We begin to know about a resource only when we begin to use the resource. Knowing about that resource includes a cursory calculation of its quantity. The more we use of it, therefore, the more adept we become at finding it and calculating its quantity, extracting it and refining it. Thus, the more of it we use, the more of it we’re able to find.
No matter how closely it is defined, the physical quantity of a resource in the earth is not fully known at any time, because resources are sought and found only as they are needed. Even if the quantities of a particular resource were exactly known, such measurements would not be meaningful, because humans have a near-limitless capacity for developing additional ways to meet our needs: developing fiber optics, for instance, instead of copper wire … (Julian Simon, The Ultimate Resource 2).
Quoting now from The Old Gray Lady:
The Texas field, known as the Eagle Ford, is just one of about 20 new onshore oil fields that advocates say could collectively increase the nation’s oil output by 25 percent within a decade — without the dangers of drilling in the deep waters of the Gulf of Mexico or the delicate coastal areas off Alaska.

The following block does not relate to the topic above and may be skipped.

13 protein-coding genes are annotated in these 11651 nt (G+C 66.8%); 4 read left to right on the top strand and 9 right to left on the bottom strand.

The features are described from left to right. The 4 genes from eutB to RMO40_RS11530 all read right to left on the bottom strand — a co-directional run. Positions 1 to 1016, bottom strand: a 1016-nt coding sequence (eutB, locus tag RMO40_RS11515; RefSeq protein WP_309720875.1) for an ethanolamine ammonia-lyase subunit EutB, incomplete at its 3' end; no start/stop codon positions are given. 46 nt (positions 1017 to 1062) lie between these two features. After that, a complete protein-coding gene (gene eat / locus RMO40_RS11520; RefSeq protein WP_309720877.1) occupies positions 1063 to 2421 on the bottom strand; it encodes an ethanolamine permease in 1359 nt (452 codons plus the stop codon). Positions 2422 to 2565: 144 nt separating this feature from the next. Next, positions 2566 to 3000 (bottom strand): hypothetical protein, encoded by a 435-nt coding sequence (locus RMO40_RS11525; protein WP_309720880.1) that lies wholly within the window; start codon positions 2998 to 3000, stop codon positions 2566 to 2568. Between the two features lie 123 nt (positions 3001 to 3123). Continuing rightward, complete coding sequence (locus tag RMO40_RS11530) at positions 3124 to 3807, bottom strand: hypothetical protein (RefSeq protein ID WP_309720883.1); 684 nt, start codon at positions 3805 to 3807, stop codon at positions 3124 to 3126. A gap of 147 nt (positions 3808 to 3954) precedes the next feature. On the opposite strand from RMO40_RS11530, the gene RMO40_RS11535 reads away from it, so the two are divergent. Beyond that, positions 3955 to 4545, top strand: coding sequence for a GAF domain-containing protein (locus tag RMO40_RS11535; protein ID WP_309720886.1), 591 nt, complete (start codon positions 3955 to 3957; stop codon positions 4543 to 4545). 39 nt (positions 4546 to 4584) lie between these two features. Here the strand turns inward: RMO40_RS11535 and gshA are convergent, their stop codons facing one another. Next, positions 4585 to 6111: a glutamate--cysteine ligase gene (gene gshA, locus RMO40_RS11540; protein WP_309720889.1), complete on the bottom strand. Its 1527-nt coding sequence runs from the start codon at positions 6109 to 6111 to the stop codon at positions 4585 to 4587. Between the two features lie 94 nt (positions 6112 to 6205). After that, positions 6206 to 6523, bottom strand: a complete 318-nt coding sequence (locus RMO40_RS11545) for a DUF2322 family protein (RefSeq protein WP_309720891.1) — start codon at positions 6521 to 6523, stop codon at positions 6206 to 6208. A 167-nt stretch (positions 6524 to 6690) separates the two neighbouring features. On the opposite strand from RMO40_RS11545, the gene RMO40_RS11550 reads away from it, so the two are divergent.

There’s a catch, of course: as you would suspect, the Religion of Environmentalism — of which church the socialist Barack Obama and his clownish administration are great devotees — fight tooth-and-nail to prevent such extraction. Why? Because extracting oil from rock requires hydraulic fracturing — a process known as fracking — and this in turn means that we must actually use our environment. Damned if we do, damned if we don’t.
Such is the nature of environmentalism.
In related news, check out this gorgeous photo of some real alternative energy: turning natural gas into diesel.